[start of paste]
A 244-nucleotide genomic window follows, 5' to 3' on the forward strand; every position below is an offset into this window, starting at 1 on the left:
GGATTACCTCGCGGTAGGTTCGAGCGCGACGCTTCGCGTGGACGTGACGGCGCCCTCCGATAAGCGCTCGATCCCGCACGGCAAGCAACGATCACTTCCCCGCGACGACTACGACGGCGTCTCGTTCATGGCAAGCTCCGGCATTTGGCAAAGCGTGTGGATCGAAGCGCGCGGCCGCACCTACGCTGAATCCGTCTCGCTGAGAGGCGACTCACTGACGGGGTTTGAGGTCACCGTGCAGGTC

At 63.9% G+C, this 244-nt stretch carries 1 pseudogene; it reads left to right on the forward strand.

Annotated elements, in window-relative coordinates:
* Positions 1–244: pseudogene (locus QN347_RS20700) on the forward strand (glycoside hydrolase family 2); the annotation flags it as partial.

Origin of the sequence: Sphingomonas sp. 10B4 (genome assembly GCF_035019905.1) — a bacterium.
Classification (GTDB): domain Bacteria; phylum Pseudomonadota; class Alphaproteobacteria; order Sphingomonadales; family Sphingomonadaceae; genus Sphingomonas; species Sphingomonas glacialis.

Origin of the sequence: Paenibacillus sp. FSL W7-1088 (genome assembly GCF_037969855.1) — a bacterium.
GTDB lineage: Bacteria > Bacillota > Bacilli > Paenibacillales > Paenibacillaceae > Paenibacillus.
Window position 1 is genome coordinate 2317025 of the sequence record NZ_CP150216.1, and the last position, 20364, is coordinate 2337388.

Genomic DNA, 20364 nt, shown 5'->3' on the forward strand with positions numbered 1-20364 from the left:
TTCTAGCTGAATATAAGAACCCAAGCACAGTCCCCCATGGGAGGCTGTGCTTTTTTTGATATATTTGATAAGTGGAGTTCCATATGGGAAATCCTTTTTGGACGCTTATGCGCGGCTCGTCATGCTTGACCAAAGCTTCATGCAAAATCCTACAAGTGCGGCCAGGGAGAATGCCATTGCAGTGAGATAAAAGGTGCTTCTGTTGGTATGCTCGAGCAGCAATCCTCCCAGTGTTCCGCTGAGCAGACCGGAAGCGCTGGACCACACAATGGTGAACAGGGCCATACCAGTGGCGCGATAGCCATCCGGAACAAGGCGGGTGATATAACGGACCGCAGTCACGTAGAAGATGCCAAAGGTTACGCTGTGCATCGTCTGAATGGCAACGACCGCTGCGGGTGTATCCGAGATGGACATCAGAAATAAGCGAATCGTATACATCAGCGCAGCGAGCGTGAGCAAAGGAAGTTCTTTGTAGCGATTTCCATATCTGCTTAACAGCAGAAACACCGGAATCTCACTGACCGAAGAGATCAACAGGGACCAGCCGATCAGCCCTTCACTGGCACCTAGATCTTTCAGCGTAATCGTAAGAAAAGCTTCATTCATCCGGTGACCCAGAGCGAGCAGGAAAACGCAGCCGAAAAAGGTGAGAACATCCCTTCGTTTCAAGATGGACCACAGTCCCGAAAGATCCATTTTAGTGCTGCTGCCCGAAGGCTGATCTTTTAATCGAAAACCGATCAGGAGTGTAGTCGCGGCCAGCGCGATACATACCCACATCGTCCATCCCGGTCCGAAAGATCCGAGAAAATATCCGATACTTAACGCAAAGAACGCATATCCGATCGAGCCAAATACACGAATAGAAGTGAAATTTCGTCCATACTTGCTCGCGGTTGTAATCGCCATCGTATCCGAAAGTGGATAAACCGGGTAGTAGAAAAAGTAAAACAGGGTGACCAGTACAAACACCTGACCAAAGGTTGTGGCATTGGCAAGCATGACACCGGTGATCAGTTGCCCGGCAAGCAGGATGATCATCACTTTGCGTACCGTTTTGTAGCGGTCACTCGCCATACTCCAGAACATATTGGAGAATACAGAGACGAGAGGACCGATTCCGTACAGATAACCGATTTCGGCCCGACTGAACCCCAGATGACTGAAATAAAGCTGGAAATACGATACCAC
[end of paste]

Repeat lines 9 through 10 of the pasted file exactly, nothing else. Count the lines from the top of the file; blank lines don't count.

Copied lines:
GTDB lineage: Bacteria > Bacillota > Bacilli > Paenibacillales > Paenibacillaceae > Paenibacillus.
Window position 1 is genome coordinate 2317025 of the sequence record NZ_CP150216.1, and the last position, 20364, is coordinate 2337388.